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Ask Lisi: Vocabulary increases with age but retrieval slows

If you are worried about your forgetfulness, talk to your doctor
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Advice columnist Lisi Tesher

Dear Lisi: I’m nearing my 50s and feeling as though I can’t retrieve the word I’m looking for as quickly as I used to when in conversation with others. I’m young! I can’t possibly be getting Alzheimer’s. What is going on with me and is this normal?

Scared wordless

I’m not a neurologist, nor can I gauge the level of “forgetfulness” that you’re describing. So, I would definitely talk to your doctor to see whether they think there’s a need for more exploration.

However, as we grow older, our internal file of vocabulary words gets lengthier and lengthier. At the same time, our retrieval mechanism starts slowing down. So, it does take longer to find words that you don’t use on a regular basis.

Here are some tips to help combat this:

1) Go through the alphabet in your head, resting on each letter, in hopes that the word will pop out.

2) Ask Google. Very helpful!

3) Do word games, such as those on your phone, laptop, crosswords, even playing Scrabble with friends to increase the agility of your brain

4) Utilize words that you don’t often use in your daily conversation to bring them forward, for easier access.

Dear Lisi: We are four women in our 40s, one pushing 50 years old. At a dinner the other night, the youngest woman in the group, 44, stated that she is unequivocally done with sex. She has no interest in it anymore, is fine for her husband to get it elsewhere, and doesn’t see why she has to partake in something she doesn’t enjoy. We were all stunned!

It’s not like the rest of us are having hanging-from-the-chandeliers sex, but we do have, and enjoy, sex with our partners. One woman, sadly, practically asked if SHE could have sex with the other woman’s husband because her own husband is not into having sex with her, as much as she would like to.

The third woman, and myself, fell into the same frame — we enjoy sex with our husbands; sometimes we want it, sometimes they want it, but we almost always have sex when it’s offered. And it’s a once or twice a month activity.

So, I ask: what’s a normal sex life in your 40s/50s, for long-married couples?

Stable Sex

According to an American survey of 8,000 married couples in their 50s, one-third have sex once or twice a week; one-third, two or three times a month; and one third are in a “sexless” marriage, which means sex less than once a month.

From more research, it appears that this survey is the baseline. But in my opinion, whatever works and is satisfying for both you and your partner is what makes up normal for you.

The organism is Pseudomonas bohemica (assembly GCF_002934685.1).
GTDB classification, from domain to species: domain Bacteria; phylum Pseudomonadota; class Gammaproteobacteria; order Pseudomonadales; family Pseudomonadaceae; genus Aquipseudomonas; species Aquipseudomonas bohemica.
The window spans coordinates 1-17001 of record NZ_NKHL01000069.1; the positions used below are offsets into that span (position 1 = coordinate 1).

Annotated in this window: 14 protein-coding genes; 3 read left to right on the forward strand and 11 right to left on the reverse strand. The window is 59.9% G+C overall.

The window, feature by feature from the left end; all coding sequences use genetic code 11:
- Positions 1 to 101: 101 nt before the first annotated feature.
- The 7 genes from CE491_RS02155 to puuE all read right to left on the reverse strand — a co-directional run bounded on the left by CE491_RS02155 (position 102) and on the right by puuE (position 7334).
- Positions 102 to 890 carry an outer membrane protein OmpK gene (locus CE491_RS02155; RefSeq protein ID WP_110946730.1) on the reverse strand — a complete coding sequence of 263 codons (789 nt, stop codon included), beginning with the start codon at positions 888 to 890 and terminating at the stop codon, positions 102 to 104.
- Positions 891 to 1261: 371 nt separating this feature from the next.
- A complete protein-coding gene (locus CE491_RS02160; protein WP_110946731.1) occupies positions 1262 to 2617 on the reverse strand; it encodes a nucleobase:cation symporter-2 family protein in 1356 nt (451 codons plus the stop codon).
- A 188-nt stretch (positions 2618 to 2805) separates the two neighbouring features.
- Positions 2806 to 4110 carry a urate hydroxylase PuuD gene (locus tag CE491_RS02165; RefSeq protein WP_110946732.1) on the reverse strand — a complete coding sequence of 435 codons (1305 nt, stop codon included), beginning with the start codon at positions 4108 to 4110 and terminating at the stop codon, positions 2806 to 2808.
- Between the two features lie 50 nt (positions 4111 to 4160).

FEEDBACK Regarding “Lonely Dad” (Oct. 31):

Reader – “I wonder if he has told his wife that he feels lonely when she is away on business. Or is he unhappy being left with children and chores? The couple may need to discuss whether a new household helper is needed, or whether the children can be taught to pitch in more. Both parents might enjoy home time more if they hired someone to do the cleaning, at least.

“It’s hard to know the whole story from what the writer has given you.”

FEEDBACK Regarding the neighbour who feels ignored by her neighbour (Oct. 31):

Reader – “Is he like this with other neighbours? Is it possible there may be a language barrier? I once had a neighbour’s mother who never acknowledged me. She was eastern European and never learned English. Plus, her experiences from ‘her homeland’ caused her to be private. It wasn’t anything personal, it was just who she was. Younger generations living there were completely different and extremely outgoing and friendly.

“If you’re going to suggest baking or gifting, I think it should be something more cultural to make it more personal to the receiver.”

Reader – I agree with your advice that the letter writer with the shared driveway should not take the new neighbour’s behaviour personally.

“Besides shyness, there are other possible explanations. The new neighbour may be hard of hearing, or deaf, or unable to speak due to injury or autism. He may have recently arrived from another country and feel awkward about his lack of fluency in English. If the letter writer is a woman, she could consider that in some countries, it is considered inappropriate for a man to address, or even look at, a woman from another family. A simple nod or wave may suffice until there is some reciprocation.”

Ellie Tesher and Lisi Tesher are advice columnists based in Toronto. Send your relationship questions via email: ellie@thestar.ca or lisi@thestar.ca